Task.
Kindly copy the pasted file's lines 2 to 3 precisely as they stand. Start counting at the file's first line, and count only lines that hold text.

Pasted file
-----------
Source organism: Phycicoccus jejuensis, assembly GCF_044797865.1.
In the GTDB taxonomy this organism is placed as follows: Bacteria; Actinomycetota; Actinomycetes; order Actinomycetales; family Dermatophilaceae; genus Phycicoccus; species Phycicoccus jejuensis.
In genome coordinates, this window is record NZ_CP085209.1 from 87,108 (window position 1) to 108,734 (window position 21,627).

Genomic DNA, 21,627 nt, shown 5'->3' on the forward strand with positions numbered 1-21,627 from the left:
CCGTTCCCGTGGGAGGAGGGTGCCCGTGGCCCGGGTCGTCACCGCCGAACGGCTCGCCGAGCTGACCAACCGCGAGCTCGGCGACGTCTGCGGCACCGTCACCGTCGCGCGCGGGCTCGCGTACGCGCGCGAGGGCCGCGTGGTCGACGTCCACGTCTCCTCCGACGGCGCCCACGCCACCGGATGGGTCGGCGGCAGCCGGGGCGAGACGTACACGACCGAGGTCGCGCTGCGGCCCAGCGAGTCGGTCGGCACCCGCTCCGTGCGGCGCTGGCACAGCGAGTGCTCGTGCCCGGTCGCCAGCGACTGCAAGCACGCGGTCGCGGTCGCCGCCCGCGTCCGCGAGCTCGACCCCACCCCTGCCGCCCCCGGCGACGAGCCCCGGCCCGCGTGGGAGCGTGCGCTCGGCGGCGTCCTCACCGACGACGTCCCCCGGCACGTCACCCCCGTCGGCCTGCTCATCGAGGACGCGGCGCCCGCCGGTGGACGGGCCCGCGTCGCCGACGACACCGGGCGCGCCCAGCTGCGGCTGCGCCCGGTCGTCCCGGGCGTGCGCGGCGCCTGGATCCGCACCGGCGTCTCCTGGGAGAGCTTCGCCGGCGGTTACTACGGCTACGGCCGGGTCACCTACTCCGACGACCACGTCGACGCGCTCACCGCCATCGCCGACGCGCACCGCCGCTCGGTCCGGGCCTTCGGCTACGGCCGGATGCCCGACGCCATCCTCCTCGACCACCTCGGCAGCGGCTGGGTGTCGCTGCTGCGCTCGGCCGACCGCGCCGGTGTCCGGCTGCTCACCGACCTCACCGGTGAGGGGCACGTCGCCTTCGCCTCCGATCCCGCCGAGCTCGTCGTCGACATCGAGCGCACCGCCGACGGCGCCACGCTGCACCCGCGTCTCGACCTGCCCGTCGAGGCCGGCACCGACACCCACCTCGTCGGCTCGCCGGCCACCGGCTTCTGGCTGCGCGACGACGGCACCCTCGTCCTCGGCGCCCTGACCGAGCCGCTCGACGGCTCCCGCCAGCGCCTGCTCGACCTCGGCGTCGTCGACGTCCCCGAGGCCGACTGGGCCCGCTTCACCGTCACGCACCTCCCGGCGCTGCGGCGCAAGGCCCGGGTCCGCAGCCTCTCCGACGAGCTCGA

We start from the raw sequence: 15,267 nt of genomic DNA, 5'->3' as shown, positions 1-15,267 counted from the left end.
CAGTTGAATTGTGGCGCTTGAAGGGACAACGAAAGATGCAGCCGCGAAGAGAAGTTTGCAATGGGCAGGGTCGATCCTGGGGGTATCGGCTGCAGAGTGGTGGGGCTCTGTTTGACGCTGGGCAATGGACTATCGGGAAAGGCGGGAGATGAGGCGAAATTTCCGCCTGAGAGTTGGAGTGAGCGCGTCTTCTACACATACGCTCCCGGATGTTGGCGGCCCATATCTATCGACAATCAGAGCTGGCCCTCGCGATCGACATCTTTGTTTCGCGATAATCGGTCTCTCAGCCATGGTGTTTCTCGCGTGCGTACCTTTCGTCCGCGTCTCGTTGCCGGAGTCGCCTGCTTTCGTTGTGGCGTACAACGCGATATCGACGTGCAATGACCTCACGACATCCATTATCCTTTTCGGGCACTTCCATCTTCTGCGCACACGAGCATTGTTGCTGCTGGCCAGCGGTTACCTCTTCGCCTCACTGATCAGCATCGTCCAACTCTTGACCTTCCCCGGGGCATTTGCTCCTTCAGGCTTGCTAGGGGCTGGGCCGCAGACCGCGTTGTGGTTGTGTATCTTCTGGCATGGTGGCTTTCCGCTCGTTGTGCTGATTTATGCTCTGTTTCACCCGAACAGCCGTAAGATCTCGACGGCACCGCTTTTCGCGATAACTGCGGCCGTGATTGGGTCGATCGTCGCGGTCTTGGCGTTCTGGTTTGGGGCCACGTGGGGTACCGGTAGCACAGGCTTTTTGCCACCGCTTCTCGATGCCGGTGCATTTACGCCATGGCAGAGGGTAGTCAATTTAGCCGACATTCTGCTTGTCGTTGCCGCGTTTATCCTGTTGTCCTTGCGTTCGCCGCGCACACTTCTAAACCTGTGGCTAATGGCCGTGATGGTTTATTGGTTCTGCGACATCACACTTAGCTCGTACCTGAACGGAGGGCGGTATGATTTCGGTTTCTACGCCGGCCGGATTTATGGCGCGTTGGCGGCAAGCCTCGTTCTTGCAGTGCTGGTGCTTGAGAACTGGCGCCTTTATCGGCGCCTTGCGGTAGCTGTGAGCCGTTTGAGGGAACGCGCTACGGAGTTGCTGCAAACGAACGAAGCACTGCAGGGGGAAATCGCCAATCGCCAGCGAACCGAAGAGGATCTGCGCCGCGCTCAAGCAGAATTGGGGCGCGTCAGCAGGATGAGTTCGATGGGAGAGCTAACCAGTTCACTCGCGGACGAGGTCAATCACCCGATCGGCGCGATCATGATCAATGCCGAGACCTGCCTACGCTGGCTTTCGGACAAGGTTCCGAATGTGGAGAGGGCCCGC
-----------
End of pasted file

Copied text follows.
In the GTDB taxonomy this organism is placed as follows: Bacteria; Actinomycetota; Actinomycetes; order Actinomycetales; family Dermatophilaceae; genus Phycicoccus; species Phycicoccus jejuensis.
In genome coordinates, this window is record NZ_CP085209.1 from 87,108 (window position 1) to 108,734 (window position 21,627).